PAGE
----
We used a trap like this several years ago when damage became extensive. One of the moles we caught was as big as a small squirrel! Guess we caught the great-granddaddy of them all. Haven’t had much noticeable damage since then until the past few months. The trap has been set several times but they keep springing it. Can take some patience to catch them.
Be careful with these traps. We don’t even like to use them for fear that we’ll step on one. The trap is inserted partially into the tunnel. The top stays above ground, but can visually blend into the area. You could easily miss seeing it if you’re not thinking about it. I’d hate to think of what it would do to my foot!
Sometime back a TMG reader wrote and said
- “Last summer I had a terrible problem with mice eating my plants in my garden. I would not have believed it, if I had not seen it myself. I came out to my garden about mid day and found a mouse gnawing on my pepper plants. “
In 35 years I have only caught one mouse in my garden, but as you can see from this readers experience — it can happen. Thus, I have included them here.
- Identification – Probably most everyone knows what a mouse looks like. If not, Google “pictures of mice”.
- What They Eat – They’re omnivorous, meaning: they will eat just about anything.
- What They Do – As they go about eating what’s yours, they can spread disease by contaminating food and water with their urine and droppings. Also disease can be spread by the parasites mice carry which bite the mouse and then bite a human or pet.
- Two Can Become Many in a Hurry – They can have an average litter of 6 to 8 young. One female can have up to 10 liters per year and they can breed when they are as young as five weeks old! If you let them breed you could be overrun with mice in a short period of time.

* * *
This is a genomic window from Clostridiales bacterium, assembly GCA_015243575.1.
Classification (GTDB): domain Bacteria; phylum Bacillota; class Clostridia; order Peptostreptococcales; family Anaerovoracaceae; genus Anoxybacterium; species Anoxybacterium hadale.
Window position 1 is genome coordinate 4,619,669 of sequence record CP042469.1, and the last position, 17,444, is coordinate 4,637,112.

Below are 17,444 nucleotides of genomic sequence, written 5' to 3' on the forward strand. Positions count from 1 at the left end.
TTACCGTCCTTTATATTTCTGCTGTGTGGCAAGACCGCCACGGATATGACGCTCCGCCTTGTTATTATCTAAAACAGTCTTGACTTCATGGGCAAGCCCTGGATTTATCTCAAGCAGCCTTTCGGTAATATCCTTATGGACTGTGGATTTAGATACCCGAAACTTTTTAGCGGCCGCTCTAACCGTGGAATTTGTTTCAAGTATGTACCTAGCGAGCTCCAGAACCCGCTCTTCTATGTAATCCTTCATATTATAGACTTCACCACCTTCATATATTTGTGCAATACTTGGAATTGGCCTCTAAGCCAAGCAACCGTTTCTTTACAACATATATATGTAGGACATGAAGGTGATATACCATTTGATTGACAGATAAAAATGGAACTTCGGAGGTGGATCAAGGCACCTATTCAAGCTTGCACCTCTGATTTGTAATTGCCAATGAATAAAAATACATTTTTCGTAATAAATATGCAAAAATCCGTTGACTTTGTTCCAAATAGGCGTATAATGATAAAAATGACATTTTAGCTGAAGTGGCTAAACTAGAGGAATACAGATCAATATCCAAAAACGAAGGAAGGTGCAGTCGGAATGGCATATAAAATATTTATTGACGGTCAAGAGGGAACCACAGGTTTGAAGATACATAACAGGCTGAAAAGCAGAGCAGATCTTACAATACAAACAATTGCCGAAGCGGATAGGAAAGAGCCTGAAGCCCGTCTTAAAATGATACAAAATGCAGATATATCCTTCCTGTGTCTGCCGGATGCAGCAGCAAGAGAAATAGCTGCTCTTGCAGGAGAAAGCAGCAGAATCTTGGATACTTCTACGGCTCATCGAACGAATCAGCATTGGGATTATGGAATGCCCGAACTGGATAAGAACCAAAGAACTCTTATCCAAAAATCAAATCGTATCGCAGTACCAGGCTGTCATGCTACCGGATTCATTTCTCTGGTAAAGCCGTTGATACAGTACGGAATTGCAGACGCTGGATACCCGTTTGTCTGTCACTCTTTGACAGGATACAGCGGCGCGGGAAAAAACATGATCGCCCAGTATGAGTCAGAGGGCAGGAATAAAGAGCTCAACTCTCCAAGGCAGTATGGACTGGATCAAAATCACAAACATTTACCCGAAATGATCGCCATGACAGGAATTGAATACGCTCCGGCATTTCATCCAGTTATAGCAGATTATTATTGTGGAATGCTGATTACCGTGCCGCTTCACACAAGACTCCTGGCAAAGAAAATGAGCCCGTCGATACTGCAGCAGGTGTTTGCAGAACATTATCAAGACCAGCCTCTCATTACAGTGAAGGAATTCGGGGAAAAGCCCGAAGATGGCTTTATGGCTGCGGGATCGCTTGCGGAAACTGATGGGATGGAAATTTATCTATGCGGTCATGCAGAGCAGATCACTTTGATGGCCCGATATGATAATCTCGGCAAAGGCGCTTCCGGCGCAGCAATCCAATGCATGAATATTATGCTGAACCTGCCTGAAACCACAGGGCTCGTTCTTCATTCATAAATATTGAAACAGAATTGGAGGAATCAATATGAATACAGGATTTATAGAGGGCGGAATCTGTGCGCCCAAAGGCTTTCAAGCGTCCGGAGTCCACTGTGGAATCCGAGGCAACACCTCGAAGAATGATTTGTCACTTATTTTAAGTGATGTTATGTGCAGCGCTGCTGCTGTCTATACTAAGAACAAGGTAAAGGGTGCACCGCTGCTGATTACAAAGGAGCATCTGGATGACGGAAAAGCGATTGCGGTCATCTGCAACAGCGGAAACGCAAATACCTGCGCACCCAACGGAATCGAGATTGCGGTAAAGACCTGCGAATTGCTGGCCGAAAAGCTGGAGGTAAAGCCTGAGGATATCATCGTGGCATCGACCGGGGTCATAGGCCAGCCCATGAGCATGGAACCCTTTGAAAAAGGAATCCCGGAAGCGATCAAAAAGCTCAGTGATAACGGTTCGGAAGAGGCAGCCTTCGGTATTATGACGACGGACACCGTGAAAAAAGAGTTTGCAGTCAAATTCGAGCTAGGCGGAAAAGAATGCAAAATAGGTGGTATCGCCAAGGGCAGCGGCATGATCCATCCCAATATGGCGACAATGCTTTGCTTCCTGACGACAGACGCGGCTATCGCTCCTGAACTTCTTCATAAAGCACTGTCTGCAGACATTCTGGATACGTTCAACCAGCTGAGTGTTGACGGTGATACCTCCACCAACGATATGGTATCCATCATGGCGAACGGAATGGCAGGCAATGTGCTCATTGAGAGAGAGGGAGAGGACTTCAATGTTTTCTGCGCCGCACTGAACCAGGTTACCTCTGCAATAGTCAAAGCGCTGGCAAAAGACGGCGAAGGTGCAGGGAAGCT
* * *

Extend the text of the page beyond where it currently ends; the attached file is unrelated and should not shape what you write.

- The most effective method of control is trapping.
But — you need to employ other common sense practices in addition to trapping to make sure they don’t return in numbers. Some are:
- Keep pet areas clean.
- Dog food and cat food that is left out all the time invites mice and RATS.
- Do not use any animal products in your compost pile. This too will invite mice and RATS.
- Make sure grain or seed is stored in containers that can not be chewed into by mice.
To further elaborate on trapping here is part of my reply to the young woman who asked what to do about the mice in her garden.
“— I would buy 2 dozen mouse traps. Bait them with either peanut butter or apple. In this case try using peanut butter first, since it will make it so much easier to bait the traps. (You have to use string to tie a piece of apple on —–and that gets to be a job especially if you have a lot of traps.)
Check the traps at least 2 or 3 times a day if you can. More if possible. (Especially morning and dusk.)
Keep at it, because diligence will be your best strength in this situation. It might not be just what you want to be doing, but it will get the numbers down. And save your vegetables for you rather than mice, voles or whatever.
After that —- keep an eye out for any tell tale signs and take action again the minute anything indicates a possible problem.”
- Identification – Mouse-like but with an even more pointed face. For pictures Google: “short tailed shrew”.
- What They Eat – Worms and insects.
- What They Do – They can undermine your plantings and be a nuisance.
- Control – I usually catch shrews when I’ve set traps for voles. Even though my traps are set with peanut butter or apple — not probably to the liking of a creature that eats insects – they stumble into the trap. I’m always surprised when it was a shrew doing the damage rather than a vole. I reset the trap and can end up having several more stumble into it.
I trap voles and shrews mainly in the winter time when it’s easier to see their openings. By getting the numbers down now — I won’t have to bother as much in harvest season.
Trapping will guarantee your success in winning the war against these varmints.
Organic gardening is easy, effective, efficient —- and it’s a lot healthier.